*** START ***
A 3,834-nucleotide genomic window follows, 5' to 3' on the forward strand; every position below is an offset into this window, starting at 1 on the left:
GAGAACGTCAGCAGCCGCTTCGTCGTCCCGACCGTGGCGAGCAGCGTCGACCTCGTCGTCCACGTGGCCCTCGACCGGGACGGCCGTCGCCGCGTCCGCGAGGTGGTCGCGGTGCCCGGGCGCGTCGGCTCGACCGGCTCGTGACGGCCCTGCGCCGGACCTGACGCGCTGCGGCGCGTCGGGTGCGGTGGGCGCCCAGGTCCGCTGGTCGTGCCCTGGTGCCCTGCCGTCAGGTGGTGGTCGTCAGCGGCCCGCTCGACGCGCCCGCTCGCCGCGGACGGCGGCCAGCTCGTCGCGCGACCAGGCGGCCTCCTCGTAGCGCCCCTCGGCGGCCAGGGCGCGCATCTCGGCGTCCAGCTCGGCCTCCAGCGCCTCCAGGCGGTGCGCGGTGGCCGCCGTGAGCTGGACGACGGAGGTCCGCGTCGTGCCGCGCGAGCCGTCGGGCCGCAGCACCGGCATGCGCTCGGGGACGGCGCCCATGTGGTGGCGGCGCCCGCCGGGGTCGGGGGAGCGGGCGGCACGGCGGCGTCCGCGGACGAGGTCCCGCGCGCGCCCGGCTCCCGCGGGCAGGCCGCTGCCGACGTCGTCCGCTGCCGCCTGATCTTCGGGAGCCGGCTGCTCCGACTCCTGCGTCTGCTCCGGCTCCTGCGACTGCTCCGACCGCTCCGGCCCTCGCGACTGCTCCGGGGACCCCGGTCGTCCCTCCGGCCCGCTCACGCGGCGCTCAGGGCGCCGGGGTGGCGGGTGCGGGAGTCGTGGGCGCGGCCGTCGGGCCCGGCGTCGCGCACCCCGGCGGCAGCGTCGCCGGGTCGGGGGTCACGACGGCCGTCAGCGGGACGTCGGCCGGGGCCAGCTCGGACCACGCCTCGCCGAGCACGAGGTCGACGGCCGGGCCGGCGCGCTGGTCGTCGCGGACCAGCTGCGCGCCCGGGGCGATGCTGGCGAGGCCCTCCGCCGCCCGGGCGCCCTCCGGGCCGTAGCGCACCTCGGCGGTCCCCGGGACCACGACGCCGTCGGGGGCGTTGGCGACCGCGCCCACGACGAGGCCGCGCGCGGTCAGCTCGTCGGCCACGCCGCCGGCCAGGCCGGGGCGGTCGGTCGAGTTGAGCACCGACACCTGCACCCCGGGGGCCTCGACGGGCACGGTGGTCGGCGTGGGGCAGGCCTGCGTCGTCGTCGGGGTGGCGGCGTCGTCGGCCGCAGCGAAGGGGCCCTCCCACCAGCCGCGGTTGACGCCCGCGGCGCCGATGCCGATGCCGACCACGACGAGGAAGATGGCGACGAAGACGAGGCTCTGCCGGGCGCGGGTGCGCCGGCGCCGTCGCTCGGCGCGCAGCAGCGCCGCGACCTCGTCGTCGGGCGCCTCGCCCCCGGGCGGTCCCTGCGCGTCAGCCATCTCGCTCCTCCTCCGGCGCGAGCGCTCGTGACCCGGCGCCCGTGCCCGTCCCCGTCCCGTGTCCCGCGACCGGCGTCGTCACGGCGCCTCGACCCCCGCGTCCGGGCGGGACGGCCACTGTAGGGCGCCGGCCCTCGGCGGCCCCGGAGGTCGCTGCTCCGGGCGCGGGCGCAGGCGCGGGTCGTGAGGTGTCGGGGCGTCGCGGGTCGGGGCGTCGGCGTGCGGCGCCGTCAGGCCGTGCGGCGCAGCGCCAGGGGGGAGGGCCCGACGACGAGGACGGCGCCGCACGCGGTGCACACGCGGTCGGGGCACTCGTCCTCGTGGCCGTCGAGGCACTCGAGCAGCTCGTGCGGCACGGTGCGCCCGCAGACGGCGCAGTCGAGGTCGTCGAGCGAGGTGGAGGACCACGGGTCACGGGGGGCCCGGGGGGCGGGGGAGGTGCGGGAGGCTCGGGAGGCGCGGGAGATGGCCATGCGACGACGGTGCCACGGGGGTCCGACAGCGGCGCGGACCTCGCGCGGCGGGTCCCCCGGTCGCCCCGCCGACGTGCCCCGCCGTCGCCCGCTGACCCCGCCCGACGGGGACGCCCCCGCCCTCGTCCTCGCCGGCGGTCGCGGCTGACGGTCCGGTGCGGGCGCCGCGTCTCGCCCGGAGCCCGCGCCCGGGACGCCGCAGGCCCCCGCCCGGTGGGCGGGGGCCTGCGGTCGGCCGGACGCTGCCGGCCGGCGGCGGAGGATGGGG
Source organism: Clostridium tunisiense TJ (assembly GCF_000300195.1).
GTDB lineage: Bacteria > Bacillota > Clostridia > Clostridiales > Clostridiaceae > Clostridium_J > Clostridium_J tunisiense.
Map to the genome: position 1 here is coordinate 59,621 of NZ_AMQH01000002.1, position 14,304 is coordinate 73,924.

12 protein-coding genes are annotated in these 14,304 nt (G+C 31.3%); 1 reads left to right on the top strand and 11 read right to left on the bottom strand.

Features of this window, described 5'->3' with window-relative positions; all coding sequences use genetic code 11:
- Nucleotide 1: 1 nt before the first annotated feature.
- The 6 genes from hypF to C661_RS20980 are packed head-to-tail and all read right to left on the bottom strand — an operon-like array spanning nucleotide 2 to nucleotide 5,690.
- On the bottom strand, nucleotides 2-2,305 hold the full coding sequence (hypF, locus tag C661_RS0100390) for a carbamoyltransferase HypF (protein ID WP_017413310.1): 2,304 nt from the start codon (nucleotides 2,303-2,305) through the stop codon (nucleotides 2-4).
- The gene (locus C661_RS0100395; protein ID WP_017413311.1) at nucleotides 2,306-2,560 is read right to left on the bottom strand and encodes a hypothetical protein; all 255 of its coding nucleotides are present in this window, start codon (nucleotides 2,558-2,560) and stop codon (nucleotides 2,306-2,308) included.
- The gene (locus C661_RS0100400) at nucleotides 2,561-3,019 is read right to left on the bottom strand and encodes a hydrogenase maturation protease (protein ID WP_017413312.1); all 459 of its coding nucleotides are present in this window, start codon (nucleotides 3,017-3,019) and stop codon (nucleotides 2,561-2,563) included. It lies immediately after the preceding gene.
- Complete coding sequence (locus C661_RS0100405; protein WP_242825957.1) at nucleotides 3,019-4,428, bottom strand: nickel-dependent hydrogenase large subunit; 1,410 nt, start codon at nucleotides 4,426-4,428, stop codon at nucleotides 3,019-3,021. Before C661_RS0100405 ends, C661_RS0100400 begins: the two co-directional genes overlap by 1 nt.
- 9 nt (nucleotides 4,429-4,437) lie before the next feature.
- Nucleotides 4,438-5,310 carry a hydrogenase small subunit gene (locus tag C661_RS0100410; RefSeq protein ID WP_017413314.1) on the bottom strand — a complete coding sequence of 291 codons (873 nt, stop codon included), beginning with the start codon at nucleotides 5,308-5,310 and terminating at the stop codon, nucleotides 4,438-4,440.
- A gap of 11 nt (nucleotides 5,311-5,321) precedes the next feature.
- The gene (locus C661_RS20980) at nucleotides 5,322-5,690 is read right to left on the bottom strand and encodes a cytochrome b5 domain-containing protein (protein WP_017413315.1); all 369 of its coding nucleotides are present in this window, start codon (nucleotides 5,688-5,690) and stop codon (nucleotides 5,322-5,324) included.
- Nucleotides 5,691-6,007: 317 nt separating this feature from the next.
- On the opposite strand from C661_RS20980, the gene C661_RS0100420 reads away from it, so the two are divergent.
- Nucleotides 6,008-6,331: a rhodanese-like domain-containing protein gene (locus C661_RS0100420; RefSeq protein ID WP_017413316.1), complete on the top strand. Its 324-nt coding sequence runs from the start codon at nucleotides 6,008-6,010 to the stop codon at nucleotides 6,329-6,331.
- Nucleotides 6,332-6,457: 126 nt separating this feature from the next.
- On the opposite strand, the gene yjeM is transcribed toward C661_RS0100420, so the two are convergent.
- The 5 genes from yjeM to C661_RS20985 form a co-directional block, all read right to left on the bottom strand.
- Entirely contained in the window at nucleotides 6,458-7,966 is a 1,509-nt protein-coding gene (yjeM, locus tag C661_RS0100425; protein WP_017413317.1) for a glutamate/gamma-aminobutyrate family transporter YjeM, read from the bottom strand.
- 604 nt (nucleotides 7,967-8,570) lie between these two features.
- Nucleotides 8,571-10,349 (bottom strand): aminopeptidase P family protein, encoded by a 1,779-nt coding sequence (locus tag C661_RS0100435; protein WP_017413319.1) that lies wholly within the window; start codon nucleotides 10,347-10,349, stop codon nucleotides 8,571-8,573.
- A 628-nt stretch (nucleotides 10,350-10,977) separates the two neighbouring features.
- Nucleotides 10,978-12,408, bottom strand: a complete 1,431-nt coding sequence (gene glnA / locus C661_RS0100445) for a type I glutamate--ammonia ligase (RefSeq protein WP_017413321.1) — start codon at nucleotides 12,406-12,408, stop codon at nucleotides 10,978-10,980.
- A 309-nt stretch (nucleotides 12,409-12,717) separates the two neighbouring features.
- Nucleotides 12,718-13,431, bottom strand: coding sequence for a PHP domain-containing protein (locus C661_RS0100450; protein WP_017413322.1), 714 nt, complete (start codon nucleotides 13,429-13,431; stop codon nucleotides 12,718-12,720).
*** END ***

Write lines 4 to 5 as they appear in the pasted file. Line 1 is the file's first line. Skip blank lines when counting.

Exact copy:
GTDB lineage: Bacteria > Bacillota > Clostridia > Clostridiales > Clostridiaceae > Clostridium_J > Clostridium_J tunisiense.
Map to the genome: position 1 here is coordinate 59,621 of NZ_AMQH01000002.1, position 14,304 is coordinate 73,924.